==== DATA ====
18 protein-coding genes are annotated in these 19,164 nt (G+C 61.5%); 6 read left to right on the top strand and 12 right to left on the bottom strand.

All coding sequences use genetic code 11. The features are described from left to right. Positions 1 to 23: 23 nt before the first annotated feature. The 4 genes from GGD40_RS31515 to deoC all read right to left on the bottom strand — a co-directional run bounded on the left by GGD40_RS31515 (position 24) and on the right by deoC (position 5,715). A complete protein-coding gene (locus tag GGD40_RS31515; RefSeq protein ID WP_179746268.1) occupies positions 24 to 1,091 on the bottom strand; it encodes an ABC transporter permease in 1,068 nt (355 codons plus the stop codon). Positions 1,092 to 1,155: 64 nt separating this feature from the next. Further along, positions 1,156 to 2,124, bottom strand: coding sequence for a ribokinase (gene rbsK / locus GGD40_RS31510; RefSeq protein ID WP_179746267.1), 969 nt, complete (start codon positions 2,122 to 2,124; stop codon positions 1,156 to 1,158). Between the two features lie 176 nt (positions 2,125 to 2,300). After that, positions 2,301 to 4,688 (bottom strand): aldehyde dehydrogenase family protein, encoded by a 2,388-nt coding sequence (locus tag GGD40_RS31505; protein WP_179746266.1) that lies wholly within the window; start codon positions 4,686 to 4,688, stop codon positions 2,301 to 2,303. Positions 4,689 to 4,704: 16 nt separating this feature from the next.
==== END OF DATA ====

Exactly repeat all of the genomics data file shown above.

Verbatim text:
18 protein-coding genes are annotated in these 19,164 nt (G+C 61.5%); 6 read left to right on the top strand and 12 right to left on the bottom strand.

All coding sequences use genetic code 11. The features are described from left to right. Positions 1 to 23: 23 nt before the first annotated feature. The 4 genes from GGD40_RS31515 to deoC all read right to left on the bottom strand — a co-directional run bounded on the left by GGD40_RS31515 (position 24) and on the right by deoC (position 5,715). A complete protein-coding gene (locus tag GGD40_RS31515; RefSeq protein ID WP_179746268.1) occupies positions 24 to 1,091 on the bottom strand; it encodes an ABC transporter permease in 1,068 nt (355 codons plus the stop codon). Positions 1,092 to 1,155: 64 nt separating this feature from the next. Further along, positions 1,156 to 2,124, bottom strand: coding sequence for a ribokinase (gene rbsK / locus GGD40_RS31510; RefSeq protein ID WP_179746267.1), 969 nt, complete (start codon positions 2,122 to 2,124; stop codon positions 1,156 to 1,158). Between the two features lie 176 nt (positions 2,125 to 2,300). After that, positions 2,301 to 4,688 (bottom strand): aldehyde dehydrogenase family protein, encoded by a 2,388-nt coding sequence (locus tag GGD40_RS31505; protein WP_179746266.1) that lies wholly within the window; start codon positions 4,686 to 4,688, stop codon positions 2,301 to 2,303. Positions 4,689 to 4,704: 16 nt separating this feature from the next.